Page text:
17 Rules Of Battle For Survival In The Entertainment Industry
By Steven T. Lowe
After handling numerous cases for writers and creators in the entertainment industry, Mr. Lowe has distilled from his experience a list of client “do”s and “don't”s:
1. Recording Submissions (including scripts, music, etc.)
Keep records of all submissions:
- Email (do your best to receive confirmation of receipt).
- Overnight mail (and keep digital copy of proof);
- Hand delivery by reputable courier (too easy for actual messenger to leave town, or you can lose receipt); or
- Certified mail (only good if someone signs for it – if so, just as good as overnight).
2. Don't Mess With #1!
If possible, don't use any other means of delivery besides those in Rule #1.
3. Confirm Physical Receipt For In Person Submissions
If you do hand a submission to someone yourself, you should:
- Get their card, and;
- Have them sign a receipt or send them a confirming letter/e-mail.
4. Confirm Electronic Receipt
When keeping records through emails, make sure you're getting responses. If you don't get a response, the recipient can dispute receipt of the communication.
5. Save and Store Voicemails
Save all telephone voice mail and answering machine messages which may be relevant to an entertainment project – DO NOT let messages “fall off” your voicemail after a couple of months – play them onto a device if necessary.
6. Register Your IP
Register all intellectual property which may be valuable with the United States Copyright office first; then, if applicable, the Writers Guild of America. DO NOT just register with the WGA.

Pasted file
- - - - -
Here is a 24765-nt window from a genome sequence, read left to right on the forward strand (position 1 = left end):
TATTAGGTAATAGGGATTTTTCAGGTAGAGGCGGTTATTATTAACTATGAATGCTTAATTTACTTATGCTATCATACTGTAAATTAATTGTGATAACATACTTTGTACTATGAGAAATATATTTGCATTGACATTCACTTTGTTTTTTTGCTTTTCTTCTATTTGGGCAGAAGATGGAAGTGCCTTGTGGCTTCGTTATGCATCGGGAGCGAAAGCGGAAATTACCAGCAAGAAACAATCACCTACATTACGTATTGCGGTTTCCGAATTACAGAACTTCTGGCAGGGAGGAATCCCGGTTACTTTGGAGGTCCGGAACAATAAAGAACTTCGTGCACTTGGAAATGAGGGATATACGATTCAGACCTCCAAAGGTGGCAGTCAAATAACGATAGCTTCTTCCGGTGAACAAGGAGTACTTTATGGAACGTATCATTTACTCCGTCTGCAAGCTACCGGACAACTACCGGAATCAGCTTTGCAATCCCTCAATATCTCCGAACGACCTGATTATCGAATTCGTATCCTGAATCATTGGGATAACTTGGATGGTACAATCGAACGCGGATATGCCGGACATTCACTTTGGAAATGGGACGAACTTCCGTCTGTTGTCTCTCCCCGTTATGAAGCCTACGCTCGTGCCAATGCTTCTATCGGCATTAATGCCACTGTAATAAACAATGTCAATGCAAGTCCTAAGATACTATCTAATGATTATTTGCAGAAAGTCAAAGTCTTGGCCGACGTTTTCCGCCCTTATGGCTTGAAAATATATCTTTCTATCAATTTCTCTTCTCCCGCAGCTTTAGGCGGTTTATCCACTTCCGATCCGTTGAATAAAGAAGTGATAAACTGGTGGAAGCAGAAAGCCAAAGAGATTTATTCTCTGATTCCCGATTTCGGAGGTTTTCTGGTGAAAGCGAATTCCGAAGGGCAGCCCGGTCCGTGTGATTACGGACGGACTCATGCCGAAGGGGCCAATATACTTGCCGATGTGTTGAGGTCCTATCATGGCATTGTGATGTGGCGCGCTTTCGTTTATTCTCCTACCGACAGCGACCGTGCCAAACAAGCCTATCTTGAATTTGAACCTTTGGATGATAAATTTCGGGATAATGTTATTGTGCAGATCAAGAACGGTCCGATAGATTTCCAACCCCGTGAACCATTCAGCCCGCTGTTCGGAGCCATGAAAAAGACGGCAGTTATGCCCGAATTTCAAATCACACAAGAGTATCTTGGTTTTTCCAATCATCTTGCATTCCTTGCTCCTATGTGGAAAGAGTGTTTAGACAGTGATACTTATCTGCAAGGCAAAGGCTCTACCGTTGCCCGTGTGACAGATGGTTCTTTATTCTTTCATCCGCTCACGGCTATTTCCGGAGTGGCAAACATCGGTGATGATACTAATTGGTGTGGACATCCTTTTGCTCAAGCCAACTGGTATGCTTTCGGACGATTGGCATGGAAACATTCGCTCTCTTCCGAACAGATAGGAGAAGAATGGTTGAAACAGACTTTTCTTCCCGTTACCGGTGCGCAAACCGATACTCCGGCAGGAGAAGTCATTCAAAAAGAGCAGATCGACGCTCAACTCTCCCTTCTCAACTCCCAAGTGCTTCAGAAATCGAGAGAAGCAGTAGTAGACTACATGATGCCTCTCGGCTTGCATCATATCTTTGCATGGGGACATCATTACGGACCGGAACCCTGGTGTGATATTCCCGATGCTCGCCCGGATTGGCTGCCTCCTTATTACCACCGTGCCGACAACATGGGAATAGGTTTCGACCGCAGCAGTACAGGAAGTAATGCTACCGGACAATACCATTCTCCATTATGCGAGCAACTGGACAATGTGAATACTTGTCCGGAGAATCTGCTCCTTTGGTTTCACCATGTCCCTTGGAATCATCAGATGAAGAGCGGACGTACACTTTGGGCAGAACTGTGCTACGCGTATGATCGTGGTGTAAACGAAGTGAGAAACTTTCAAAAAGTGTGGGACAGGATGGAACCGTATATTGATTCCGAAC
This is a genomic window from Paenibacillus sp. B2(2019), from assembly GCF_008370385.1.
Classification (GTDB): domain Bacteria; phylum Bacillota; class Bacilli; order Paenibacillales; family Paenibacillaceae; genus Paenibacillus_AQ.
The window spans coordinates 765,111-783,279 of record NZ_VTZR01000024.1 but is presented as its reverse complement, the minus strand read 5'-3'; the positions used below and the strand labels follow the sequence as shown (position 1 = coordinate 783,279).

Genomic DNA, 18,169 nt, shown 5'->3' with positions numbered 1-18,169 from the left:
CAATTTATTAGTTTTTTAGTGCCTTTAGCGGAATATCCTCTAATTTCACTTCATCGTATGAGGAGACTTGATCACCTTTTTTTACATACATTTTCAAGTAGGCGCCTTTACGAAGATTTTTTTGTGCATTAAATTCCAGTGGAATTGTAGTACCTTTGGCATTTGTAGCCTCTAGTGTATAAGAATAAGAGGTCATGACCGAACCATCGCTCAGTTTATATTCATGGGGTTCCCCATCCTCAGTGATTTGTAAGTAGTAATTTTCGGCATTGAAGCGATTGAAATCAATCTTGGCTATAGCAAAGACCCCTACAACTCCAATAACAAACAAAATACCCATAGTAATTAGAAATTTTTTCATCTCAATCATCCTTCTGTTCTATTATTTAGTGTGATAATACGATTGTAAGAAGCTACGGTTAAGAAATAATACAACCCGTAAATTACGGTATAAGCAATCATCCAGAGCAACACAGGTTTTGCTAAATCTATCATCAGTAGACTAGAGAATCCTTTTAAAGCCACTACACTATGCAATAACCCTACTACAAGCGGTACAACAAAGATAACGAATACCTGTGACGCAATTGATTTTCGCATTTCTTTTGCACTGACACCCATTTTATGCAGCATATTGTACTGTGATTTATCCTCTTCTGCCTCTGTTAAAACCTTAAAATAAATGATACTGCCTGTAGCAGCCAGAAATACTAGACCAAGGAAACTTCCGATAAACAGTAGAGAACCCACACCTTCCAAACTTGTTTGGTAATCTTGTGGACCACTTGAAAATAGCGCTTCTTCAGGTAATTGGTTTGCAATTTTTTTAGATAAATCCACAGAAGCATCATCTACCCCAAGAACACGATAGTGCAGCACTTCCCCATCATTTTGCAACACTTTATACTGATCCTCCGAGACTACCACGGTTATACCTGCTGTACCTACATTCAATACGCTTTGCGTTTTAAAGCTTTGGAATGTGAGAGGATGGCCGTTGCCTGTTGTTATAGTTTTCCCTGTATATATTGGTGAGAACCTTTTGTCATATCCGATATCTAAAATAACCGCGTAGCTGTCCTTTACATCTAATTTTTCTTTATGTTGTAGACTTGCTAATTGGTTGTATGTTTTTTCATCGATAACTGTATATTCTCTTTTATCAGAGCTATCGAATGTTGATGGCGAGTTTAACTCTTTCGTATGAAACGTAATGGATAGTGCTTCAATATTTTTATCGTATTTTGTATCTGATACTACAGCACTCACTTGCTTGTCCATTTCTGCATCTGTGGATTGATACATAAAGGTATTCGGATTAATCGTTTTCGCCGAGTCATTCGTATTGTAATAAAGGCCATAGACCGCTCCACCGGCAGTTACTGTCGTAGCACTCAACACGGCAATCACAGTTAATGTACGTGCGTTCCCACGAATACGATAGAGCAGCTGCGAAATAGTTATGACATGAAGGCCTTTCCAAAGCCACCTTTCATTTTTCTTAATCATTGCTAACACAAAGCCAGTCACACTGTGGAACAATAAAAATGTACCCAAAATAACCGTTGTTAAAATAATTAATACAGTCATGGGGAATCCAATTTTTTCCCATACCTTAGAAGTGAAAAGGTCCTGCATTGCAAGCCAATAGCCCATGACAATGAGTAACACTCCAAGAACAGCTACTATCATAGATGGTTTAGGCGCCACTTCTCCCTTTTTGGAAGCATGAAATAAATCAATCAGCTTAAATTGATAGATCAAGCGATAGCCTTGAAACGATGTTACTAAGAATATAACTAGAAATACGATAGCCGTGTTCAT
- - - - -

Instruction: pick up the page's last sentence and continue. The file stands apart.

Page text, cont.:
7. Play It Safe
Get a good entertainment attorney early on in the process; he or she will save you problems (e.g., money) down the line.
8. Professional Drafting
Don't draft your own contracts; at least pay minimal fees for an attorney to do a “deal memo.”
9. Deal Memos
Don't do any work on any projects whatsoever without at least having a deal memo in place.
10. Before You Sign
Never sign a contract, no matter how short, without having an entertainment attorney review it first.
11. WGA Upkeep
If you've registered your work with the WGA, don't let your WGA Registration expire in 5 years. However, we highly recommend registering with the United States Copyright Office, rather than the WGA.
12. Keep Your Cool
No matter how frustrated you get, don't slander anybody or get violent or abusive (especially on social media); hold your temper and don't make false (read: unprovable/deniable) statements.
13. Using/Dealing With NDAs
Use a simple non-disclosure agreement when submitting ideas, etc.; or if the submittee won't sign, send a confirming letter. Do not under any circumstances sign a submission (or non-disclosure) agreement provided to you by an entertainment company without consulting an entertainment attorney first.
14. Back-Up Copies
Whenever sending any document (e.g., letter), make copies of the document with your signature and date.
15. Submission Cover Letters
Whenever submitting ideas, etc., make sure you have a cover letter which specifically states that you are submitting the project with the expectation that if they are interested in exploiting all or any portion of the project they will negotiate with you in good faith the deal points of compensation and credit.
16. Register Television Titles With The Trademark Office
If your title is for a television series, the United States Patent and Trademark Office ("USPTO") accepts and registers titles for television series.
17. Start With The Assumption People Will Steal
Keep ALL proof. Keep copies of everything you submit to anyone (e.g., notes, parking receipts, cards, etc.).